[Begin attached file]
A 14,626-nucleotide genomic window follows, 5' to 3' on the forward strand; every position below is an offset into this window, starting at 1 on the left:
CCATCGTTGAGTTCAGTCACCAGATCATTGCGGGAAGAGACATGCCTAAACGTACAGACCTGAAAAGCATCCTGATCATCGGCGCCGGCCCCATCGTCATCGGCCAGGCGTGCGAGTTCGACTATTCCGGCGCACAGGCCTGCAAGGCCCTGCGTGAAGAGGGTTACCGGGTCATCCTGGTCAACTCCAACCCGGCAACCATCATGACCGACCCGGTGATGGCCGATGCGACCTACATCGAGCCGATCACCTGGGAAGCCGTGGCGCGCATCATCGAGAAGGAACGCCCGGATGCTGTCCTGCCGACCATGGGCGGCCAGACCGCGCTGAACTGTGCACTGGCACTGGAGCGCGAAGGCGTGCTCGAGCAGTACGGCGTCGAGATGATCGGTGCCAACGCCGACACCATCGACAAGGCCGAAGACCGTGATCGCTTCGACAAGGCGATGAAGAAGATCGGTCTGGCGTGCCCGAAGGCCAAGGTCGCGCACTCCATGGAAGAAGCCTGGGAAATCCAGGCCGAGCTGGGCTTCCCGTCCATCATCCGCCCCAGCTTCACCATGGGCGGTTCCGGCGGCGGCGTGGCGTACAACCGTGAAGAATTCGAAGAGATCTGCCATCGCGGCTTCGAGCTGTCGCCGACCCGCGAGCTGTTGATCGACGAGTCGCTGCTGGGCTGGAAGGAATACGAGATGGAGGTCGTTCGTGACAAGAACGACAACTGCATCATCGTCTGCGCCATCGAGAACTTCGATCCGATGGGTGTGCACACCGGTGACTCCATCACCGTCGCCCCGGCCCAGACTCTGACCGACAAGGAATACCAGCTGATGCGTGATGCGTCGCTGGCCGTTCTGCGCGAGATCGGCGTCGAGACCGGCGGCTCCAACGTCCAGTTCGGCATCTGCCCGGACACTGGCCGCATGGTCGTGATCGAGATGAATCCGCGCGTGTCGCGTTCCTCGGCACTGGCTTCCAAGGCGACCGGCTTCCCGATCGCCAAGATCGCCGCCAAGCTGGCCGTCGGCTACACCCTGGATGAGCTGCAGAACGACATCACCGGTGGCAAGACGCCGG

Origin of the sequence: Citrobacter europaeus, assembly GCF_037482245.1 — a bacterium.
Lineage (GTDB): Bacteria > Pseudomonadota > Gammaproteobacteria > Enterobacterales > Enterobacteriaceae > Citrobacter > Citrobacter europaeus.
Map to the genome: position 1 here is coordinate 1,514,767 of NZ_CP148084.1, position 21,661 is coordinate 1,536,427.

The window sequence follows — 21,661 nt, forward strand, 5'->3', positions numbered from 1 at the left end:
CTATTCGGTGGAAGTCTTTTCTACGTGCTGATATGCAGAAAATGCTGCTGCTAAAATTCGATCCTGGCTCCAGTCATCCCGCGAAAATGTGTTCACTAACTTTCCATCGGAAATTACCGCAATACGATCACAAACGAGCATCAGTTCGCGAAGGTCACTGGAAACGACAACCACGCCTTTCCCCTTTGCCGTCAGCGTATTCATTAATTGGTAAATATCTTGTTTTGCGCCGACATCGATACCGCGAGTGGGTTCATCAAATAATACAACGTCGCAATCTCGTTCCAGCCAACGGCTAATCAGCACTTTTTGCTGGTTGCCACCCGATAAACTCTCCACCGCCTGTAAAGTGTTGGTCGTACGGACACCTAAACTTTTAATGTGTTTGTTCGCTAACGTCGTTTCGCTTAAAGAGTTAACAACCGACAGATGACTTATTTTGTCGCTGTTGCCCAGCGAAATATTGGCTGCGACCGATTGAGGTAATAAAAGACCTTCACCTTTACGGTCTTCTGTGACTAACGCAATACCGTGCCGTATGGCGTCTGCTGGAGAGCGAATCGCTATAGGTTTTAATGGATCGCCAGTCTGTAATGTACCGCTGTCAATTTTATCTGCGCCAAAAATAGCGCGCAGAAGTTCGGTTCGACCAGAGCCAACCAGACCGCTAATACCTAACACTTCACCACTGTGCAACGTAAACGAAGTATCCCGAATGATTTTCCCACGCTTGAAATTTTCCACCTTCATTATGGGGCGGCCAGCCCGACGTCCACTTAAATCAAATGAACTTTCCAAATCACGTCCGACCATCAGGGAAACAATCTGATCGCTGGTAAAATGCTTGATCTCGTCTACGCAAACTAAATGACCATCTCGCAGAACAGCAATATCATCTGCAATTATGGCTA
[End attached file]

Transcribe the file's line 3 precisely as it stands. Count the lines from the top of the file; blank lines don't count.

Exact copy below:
Origin of the sequence: Citrobacter europaeus, assembly GCF_037482245.1 — a bacterium.